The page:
Recommendations for Executive Action

  1. Status: Closed - Implemented

    Comments: An OCC release on March 23, 2004 provided specific contact points within OCC to (1) address questions regarding the tying provisions and their application to specific transactions and (2) accept complaints from bank customers. The release noted that the designation of the contacts was in response to GAO's recommendation.

    Recommendation: Distinguishing lawful and unlawful tying depends on the specific facts and circumstances of individual transactions. Because the facts, if any, that would suggest a tying violation generally would not be found in the loan documentation that banks maintain and because bank customers have been unwilling to file formal complaints, effective enforcement of section 106 requires an assessment of other indirect forms of evidence. Therefore, the Federal Reserve and the OCC should consider taking additional steps to ensure effective enforcement of section 106 and section 23B, by enhancing the information that they receive from corporate borrowers. For example, the agencies could develop a communication strategy targeted at a broad audience of corporate bank customers to help ensure that they understand which activities are permitted under section 106 as well as those that are prohibited. This strategy could include publication of specific contact points within the agencies to answer questions from banks and bank customers about the guidance in general and its application to specific transactions, as well as to accept complaints from bank customers who believe that they have been subjected to unlawful tying.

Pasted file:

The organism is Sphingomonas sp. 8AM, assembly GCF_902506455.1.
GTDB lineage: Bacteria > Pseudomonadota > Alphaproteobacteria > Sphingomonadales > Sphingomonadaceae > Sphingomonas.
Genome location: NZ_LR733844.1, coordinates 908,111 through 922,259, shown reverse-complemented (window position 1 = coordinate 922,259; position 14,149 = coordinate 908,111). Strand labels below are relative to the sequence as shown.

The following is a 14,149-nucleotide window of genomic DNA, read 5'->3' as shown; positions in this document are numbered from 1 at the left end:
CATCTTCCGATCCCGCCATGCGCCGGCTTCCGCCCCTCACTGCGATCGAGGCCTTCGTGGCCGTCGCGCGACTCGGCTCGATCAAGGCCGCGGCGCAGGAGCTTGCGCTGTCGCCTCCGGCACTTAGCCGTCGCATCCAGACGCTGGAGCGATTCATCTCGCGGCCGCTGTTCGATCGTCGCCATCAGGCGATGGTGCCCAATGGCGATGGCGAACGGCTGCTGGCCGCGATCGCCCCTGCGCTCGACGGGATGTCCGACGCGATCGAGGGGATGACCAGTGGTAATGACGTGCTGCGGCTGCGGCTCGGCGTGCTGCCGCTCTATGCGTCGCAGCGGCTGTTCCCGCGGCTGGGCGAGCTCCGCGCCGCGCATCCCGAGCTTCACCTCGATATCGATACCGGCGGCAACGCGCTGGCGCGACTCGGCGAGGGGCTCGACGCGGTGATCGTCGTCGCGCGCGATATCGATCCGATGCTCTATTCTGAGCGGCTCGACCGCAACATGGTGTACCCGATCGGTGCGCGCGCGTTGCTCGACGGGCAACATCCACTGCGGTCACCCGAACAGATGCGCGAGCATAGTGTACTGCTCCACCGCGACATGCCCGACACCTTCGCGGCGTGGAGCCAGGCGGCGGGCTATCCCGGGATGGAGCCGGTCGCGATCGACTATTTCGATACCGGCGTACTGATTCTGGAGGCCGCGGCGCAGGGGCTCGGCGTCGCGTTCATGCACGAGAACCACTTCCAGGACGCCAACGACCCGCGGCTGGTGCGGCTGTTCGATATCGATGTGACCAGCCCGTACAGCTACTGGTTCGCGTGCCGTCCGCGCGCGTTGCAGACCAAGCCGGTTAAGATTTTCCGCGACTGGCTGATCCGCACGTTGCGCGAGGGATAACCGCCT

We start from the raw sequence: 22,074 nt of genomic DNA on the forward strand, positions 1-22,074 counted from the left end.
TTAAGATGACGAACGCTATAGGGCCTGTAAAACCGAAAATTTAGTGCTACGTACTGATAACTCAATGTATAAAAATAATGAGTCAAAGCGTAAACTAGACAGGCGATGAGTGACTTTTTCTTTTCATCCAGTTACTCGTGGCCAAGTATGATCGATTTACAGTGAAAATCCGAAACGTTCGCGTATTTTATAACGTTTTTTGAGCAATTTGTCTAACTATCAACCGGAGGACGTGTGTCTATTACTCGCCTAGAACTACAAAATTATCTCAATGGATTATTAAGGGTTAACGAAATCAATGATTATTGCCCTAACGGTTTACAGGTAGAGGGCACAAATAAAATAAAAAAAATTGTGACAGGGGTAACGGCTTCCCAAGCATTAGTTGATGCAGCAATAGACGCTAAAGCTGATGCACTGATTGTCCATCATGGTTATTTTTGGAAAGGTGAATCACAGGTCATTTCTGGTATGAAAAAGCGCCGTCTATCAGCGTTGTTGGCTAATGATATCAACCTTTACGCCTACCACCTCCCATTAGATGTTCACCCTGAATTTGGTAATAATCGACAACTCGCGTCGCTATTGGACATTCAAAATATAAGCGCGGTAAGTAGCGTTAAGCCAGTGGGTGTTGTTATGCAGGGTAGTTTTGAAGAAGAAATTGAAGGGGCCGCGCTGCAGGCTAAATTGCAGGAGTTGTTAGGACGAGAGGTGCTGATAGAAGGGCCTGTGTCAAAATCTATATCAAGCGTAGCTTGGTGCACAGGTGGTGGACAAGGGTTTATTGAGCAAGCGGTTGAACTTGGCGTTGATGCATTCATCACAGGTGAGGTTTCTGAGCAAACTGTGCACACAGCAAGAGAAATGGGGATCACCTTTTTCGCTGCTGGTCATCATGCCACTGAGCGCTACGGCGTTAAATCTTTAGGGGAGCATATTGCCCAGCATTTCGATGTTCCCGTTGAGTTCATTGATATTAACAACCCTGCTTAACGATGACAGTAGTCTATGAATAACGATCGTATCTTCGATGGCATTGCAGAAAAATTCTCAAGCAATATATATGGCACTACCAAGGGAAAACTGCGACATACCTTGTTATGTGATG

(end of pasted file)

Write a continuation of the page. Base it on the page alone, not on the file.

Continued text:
Agency Affected: Department of the Treasury: Office of the Comptroller of the Currency

  2. Status: Closed - Not Implemented

    Comments: In April 2004, Federal Reserve officials said that they were continuing to revise its draft interpretation of section 106, and was considering further assessment of loan pricing issues. As of June 2009, it did not appear that, as a result of these considerations, the Federal Reserve had taken the additional steps suggested in the recommendation.